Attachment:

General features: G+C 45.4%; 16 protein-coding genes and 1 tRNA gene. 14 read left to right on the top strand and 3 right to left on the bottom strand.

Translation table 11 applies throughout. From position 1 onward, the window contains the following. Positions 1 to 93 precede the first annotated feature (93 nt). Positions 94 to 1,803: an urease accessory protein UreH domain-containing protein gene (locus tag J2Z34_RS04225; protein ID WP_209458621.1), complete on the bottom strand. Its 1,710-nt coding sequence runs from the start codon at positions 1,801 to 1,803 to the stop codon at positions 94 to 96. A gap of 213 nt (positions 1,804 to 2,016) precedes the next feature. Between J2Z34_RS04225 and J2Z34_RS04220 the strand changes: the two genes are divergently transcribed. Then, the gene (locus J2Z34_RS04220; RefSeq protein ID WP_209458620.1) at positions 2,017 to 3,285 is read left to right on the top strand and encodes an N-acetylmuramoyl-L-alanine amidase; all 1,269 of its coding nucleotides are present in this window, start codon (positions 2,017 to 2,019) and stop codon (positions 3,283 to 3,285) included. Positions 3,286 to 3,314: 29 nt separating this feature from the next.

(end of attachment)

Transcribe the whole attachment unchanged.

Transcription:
General features: G+C 45.4%; 16 protein-coding genes and 1 tRNA gene. 14 read left to right on the top strand and 3 right to left on the bottom strand.

Translation table 11 applies throughout. From position 1 onward, the window contains the following. Positions 1 to 93 precede the first annotated feature (93 nt). Positions 94 to 1,803: an urease accessory protein UreH domain-containing protein gene (locus tag J2Z34_RS04225; protein ID WP_209458621.1), complete on the bottom strand. Its 1,710-nt coding sequence runs from the start codon at positions 1,801 to 1,803 to the stop codon at positions 94 to 96. A gap of 213 nt (positions 1,804 to 2,016) precedes the next feature. Between J2Z34_RS04225 and J2Z34_RS04220 the strand changes: the two genes are divergently transcribed. Then, the gene (locus J2Z34_RS04220; RefSeq protein ID WP_209458620.1) at positions 2,017 to 3,285 is read left to right on the top strand and encodes an N-acetylmuramoyl-L-alanine amidase; all 1,269 of its coding nucleotides are present in this window, start codon (positions 2,017 to 2,019) and stop codon (positions 3,283 to 3,285) included. Positions 3,286 to 3,314: 29 nt separating this feature from the next.